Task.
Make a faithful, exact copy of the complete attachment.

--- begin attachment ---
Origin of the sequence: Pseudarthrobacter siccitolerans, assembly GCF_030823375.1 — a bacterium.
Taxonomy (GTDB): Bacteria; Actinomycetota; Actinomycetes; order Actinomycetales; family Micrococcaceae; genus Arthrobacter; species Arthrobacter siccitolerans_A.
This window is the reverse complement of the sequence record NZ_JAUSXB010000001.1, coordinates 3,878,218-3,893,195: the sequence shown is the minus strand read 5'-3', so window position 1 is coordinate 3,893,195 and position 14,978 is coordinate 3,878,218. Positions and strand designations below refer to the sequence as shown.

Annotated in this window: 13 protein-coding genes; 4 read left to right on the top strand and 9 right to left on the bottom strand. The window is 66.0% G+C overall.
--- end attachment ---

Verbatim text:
Origin of the sequence: Pseudarthrobacter siccitolerans, assembly GCF_030823375.1 — a bacterium.
Taxonomy (GTDB): Bacteria; Actinomycetota; Actinomycetes; order Actinomycetales; family Micrococcaceae; genus Arthrobacter; species Arthrobacter siccitolerans_A.
This window is the reverse complement of the sequence record NZ_JAUSXB010000001.1, coordinates 3,878,218-3,893,195: the sequence shown is the minus strand read 5'-3', so window position 1 is coordinate 3,893,195 and position 14,978 is coordinate 3,878,218. Positions and strand designations below refer to the sequence as shown.

Annotated in this window: 13 protein-coding genes; 4 read left to right on the top strand and 9 right to left on the bottom strand. The window is 66.0% G+C overall.